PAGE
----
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Korrektur/Kritik erwünscht
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*xknuddlmausx*
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BeitragVerfasst am: 06 Dez 2009 - 13:50:18    Titel: Korrektur/Kritik erwünscht

Hallo ihr Lieben ich sitze gerade an einem Englisch Vortrag und habe leider niemanden, der mir diesen korrigieren kann.
Da hier ja viele kompetente Leute sind, würde es mir wirklich helfen.
zum einen würde mich eine sachliche Kritik wirklich weiter bringen: d.h was würdet ihr noch ergänzen was ist stilistisch nicht ganz so schön u.s.w
grundsätzlich wär mir aber sehr wichtig, dass mir jemand bei der Korrektur meines Textes hilft.
In meiner Analyse geht es um das Sonnet 130 von William Shakespeare.
Ich habe an Stelle der traditionellen Analysemethode Analyse und Inhaltsangabe gekoppelt, weil es mir anders zu langweilig vorkam (verbesserungen?)
naja genug des Guten hier ist meine Analyse

The Sonnet 130 by W.S deals with the subject area love and it´s meaning which is expressed by the speaker.

The Sonnet consist of 3 quatrains and a final couplet like its distinguishing for Shakespearean Sonnets.
The first Quatrain opens with a unexpected similie"my Mistress eyes are nothing like the sun"
At this point that kind of similie is a surprising similie because normally we would expect that especially in a love poem poets would praise theyr beloved their feelings by paying them a compliment.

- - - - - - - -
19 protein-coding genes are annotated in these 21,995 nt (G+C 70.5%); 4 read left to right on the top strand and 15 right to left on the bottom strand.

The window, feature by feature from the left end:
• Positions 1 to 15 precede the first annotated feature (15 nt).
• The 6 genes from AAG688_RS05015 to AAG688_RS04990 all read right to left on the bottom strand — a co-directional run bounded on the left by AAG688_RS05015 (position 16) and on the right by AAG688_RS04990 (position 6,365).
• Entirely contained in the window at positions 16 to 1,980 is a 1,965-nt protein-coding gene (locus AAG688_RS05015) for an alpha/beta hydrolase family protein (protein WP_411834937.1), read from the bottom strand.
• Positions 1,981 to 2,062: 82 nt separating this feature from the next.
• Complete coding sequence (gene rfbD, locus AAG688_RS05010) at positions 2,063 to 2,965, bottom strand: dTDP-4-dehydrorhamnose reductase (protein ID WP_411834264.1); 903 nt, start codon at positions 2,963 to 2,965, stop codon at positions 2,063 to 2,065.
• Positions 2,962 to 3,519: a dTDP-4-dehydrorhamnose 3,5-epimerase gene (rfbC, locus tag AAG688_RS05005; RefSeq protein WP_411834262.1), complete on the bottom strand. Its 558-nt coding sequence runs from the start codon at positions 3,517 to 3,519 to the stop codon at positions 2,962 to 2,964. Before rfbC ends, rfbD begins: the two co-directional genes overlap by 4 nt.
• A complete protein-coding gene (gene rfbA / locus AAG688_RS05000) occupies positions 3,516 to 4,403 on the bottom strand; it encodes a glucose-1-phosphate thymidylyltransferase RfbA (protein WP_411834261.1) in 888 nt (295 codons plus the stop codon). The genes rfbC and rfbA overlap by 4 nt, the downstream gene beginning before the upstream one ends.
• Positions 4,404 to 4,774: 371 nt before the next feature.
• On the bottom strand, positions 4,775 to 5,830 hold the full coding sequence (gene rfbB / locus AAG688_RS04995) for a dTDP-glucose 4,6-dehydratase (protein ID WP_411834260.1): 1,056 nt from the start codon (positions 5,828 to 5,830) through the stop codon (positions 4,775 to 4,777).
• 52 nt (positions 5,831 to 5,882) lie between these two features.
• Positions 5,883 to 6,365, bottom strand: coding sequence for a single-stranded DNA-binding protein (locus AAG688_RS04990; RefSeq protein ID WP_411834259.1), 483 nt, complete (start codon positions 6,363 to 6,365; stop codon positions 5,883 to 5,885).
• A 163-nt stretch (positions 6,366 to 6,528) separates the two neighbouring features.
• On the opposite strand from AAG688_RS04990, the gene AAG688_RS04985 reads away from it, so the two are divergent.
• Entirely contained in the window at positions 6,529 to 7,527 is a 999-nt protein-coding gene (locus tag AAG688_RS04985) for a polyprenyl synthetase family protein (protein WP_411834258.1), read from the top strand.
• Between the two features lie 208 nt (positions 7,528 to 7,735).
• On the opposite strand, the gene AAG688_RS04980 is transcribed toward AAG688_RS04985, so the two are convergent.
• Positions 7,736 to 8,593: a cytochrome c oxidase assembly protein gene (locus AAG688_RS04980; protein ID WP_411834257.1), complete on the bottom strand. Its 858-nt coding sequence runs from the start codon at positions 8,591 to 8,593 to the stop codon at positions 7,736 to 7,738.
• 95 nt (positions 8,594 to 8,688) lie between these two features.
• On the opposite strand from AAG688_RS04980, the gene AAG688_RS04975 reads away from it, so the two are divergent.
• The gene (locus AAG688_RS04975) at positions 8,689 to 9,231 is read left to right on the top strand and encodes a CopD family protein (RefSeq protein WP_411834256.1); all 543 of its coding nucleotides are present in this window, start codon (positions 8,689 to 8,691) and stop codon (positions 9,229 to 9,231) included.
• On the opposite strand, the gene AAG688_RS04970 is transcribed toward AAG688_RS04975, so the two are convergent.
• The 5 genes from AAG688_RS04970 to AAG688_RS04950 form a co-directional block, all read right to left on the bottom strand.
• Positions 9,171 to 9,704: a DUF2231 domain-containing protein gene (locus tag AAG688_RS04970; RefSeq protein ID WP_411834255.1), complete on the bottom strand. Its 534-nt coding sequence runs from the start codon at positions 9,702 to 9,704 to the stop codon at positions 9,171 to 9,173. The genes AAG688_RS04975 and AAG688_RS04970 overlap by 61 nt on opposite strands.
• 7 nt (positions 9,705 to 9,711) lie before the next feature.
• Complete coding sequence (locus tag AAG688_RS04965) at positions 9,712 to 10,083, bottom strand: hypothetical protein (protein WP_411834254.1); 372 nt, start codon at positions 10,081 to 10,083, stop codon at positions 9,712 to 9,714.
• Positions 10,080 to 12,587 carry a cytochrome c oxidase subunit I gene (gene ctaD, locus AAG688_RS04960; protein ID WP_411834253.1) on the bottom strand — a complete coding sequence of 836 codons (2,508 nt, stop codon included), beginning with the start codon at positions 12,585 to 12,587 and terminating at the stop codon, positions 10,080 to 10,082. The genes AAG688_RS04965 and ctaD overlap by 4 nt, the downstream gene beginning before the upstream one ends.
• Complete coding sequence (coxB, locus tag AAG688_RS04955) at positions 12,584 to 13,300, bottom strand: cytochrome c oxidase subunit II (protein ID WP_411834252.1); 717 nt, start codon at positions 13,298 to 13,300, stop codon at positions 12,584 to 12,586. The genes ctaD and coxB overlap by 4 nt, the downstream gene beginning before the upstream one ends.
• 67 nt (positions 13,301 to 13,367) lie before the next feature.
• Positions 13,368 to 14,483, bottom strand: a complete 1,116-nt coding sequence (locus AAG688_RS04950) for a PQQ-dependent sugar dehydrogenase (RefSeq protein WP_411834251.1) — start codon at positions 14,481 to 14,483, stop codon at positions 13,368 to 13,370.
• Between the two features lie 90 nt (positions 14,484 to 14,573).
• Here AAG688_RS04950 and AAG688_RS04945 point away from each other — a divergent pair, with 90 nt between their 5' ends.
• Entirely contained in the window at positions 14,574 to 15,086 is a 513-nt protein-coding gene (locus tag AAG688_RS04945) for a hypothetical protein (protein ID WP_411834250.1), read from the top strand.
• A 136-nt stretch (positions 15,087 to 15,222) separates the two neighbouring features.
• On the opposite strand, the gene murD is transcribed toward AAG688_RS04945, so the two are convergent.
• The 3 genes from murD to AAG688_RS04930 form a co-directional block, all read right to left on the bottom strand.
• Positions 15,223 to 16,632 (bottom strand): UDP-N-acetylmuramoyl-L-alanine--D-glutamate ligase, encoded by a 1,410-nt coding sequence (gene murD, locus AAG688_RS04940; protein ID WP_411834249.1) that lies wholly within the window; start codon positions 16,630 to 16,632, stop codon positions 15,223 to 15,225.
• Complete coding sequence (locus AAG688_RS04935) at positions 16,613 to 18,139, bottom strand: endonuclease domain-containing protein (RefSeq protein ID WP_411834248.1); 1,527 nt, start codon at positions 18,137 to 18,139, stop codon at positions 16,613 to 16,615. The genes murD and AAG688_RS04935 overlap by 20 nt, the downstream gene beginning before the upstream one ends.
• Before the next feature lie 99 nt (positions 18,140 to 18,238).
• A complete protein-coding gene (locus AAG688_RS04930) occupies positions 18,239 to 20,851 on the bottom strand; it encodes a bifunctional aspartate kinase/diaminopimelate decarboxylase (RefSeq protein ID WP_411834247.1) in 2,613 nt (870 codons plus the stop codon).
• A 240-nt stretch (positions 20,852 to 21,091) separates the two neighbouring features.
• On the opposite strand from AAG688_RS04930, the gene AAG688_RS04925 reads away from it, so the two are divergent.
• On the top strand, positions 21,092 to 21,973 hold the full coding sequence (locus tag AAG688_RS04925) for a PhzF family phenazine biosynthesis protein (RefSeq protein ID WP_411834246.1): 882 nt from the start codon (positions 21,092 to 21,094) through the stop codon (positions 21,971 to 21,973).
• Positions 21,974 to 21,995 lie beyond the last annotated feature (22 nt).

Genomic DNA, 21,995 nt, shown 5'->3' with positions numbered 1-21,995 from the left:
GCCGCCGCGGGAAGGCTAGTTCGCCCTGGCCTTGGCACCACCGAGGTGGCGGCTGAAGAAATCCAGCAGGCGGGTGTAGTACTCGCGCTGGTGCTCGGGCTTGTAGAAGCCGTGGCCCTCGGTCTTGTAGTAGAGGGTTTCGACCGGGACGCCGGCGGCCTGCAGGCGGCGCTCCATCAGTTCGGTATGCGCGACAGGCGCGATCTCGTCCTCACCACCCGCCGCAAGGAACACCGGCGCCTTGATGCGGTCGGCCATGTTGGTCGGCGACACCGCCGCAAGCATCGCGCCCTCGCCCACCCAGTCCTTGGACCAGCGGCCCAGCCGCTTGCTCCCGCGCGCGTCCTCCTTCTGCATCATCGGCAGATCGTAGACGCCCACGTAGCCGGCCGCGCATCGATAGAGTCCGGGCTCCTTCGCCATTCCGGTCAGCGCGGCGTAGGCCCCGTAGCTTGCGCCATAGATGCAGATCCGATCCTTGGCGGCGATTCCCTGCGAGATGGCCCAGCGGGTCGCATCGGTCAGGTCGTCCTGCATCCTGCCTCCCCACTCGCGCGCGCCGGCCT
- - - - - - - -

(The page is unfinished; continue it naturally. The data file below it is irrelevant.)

In the next few lines Shakespeare Continues with describing other appereances of his Mistress in a demonstrative negative way.
In these lines he focuses on rhetorical devices like colors("..."),contrasts/similies /anaohora(wie kann ich die Auzählung an dieser Stelle eleganter ausdrücken?) to underline that his Mistress appereance isn´t compareable with the idealistic view of a Mistress.
At the same time Shakespeare critizises this superficial way of thinking.

In the next Quatrain he goes on with describing his Mistress by using other similies in which he say that there isn´t any rosiness in her cheeks(l.5f).
Also he describes his Mistress in the sense of sound and informs us about his Mitress bad breath by comparing it with perfume. (l...)

In the last Quatrain the Speaker gives his first compliment; "I love to hear her speak"(l.)
But in the following line we take a turn and get to know(hört sich mMn sehr komisch an Confused )that he would actually prefer music (l.10)
After that it follows a smilie in which he compares his Mistress walk with a goddes walk (l..) and says that his Mistress heavy-footed walk can´t be compareable with a goodes pending walk.
This similie should show the contrast between prototype and reality.
Also it expresses that his Mistress is a indigenous woman who symbolizes this reality.

In the last two lines we can find the final-rhyming couplet which forms a change for the understanding of the whole content:
Here we can find Shakespeares main statement in which he points out that he nevertheless loves his Mistress.
Shakespeare underlines this fact by naming his main thesis which says that appereances are not what matter, where true love is concerned.

All those aspects are also represented by the form/structure of the Sonnet:
Shakespeare makes use of the iambic pentametre (u-s) which is chracteristic for Shakespeare.